I wonder how many adults revisit cycling but give up after only one attempt because they went out on a substandard bike. Perhaps they pumped up the tyres and tightened the brakes on an old clunker in the shed, then, after the ride, felt as knackered as the bike.
I don’t want to sound like a member of the Lycra brigade, but a decent bicycle really is a must if you want to get the most out of taking up cycling again.
You’re bound to feel tired after that first go, but with a good bicycle your fitness will rapidly improve to the point when you’re full of energy each time you ride. On a poor quality-bike (“a bicycle-shaped object”, as a shop assistant once dryly put it to me) you’ll feel like you’re treading water, or running uphill, every time.
That doesn’t mean you need to spend a lot of money. You might be surprised to hear that I’ve never spent more than £300 on a bike (being the editor of Cycle Lifestyle is not the most remunerative job in the world). I bought a new bike a few years ago but it got nicked, so I decided, from then on, I would economise by buying secondhand bikes instead.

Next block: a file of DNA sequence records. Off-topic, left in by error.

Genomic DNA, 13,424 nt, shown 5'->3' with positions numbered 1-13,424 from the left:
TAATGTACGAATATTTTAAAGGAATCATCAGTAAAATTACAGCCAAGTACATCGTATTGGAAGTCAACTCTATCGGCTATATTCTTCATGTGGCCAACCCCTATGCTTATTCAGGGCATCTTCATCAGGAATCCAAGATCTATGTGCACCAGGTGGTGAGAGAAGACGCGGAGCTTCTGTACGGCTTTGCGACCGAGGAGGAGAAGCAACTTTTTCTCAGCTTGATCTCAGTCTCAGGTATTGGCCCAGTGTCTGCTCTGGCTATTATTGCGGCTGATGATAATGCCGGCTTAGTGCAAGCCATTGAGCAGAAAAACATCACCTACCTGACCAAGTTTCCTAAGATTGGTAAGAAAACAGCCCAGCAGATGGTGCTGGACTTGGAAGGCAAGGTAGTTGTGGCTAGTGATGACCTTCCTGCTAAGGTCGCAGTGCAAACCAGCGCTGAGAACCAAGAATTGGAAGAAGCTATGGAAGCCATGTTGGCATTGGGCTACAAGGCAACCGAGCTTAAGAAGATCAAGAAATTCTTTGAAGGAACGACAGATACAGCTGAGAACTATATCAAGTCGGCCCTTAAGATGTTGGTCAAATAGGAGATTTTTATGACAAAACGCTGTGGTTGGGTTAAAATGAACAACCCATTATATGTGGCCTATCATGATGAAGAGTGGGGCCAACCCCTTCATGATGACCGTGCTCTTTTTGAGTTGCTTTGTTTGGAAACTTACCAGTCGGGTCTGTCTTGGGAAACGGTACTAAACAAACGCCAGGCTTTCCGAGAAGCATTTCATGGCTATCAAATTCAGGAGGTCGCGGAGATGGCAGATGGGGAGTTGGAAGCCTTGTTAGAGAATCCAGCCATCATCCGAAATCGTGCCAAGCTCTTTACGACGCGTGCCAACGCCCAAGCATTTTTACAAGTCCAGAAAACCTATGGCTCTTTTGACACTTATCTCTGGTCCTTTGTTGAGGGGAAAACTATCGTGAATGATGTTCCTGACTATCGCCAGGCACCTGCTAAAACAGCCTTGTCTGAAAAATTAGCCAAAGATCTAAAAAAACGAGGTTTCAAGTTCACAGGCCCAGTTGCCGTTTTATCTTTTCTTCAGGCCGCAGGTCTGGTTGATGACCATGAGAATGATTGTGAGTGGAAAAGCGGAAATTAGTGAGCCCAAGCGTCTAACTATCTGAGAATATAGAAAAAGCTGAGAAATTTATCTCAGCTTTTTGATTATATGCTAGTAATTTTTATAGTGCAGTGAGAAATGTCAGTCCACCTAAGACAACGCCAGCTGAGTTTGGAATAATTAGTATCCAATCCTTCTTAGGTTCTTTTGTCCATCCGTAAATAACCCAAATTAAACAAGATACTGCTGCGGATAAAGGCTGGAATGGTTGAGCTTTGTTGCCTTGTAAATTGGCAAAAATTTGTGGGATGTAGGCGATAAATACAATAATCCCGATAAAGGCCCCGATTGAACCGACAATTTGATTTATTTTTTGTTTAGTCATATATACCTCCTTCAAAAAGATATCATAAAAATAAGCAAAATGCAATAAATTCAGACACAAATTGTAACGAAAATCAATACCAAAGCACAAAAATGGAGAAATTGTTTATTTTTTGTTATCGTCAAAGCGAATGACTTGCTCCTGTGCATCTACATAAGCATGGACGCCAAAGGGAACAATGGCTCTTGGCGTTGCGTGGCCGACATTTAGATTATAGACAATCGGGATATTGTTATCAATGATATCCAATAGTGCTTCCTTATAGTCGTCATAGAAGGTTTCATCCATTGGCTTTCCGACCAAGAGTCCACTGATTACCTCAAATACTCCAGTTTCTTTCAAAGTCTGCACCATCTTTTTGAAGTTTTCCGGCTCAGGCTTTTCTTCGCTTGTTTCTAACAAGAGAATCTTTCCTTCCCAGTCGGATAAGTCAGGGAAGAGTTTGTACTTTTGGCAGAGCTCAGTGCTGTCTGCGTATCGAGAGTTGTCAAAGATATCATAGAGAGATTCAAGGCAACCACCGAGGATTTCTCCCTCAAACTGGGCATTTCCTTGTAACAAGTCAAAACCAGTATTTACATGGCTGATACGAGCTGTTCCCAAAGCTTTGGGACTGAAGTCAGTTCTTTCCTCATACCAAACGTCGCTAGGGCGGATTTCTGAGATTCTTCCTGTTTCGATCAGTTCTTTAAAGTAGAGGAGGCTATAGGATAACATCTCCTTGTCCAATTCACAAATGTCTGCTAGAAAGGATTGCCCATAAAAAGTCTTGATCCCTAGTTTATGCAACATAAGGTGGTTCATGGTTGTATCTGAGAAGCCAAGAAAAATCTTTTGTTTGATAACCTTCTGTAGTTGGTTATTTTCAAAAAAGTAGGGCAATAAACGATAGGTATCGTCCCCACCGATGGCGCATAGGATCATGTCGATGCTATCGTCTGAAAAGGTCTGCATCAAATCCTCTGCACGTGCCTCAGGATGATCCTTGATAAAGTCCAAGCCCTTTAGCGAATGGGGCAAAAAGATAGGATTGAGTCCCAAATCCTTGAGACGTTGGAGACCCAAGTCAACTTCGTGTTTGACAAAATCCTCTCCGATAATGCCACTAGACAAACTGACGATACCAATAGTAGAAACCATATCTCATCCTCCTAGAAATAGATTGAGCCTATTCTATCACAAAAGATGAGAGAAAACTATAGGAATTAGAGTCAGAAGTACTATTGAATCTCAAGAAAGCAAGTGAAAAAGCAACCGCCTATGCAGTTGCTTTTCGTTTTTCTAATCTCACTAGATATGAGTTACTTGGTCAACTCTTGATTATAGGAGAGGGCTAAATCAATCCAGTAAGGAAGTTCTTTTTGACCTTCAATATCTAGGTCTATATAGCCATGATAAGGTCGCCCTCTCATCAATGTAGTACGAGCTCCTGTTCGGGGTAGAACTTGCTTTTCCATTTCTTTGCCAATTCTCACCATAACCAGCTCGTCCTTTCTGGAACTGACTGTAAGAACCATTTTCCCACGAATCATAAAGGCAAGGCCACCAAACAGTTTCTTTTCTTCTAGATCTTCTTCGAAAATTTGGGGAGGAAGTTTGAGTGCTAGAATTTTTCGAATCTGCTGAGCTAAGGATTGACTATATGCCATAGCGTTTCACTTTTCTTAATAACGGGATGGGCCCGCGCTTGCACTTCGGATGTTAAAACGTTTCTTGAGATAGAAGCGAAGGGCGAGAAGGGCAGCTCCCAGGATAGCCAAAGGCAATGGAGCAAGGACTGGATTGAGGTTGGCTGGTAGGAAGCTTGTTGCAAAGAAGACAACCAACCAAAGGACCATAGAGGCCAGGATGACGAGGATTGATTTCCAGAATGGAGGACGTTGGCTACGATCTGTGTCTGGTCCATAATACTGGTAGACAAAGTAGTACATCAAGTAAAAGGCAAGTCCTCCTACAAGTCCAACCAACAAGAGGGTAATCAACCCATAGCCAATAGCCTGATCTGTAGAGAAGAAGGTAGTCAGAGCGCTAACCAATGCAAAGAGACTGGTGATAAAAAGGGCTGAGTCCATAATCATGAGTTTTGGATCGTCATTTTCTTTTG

The first I bought (for £100) was sadly inferior to my previous bike, to the point when it took me much longer to get anywhere, and some of my enjoyment was sucked out of cycling. I assumed this was just the way it goes when you buy a used bike, but out of curiosity, I tried out another secondhand bike for the same price. The difference was unbelievable, like riding with the wind behind me rather than in front. Same price, totally different experience. It makes me sad to think of all the newbie cyclists who would have given up, disillusioned, after riding that first used bike I bought.
So how are you supposed to know if a secondhand bike is decent or not? Try out a few, so you can compare them. Even better, ask an experienced cycling friend to come along to the shop with you. If they’re like any of the cyclists I know, they’ll be delighted to help.
Get the right bike and you’ll feel like you’re flying.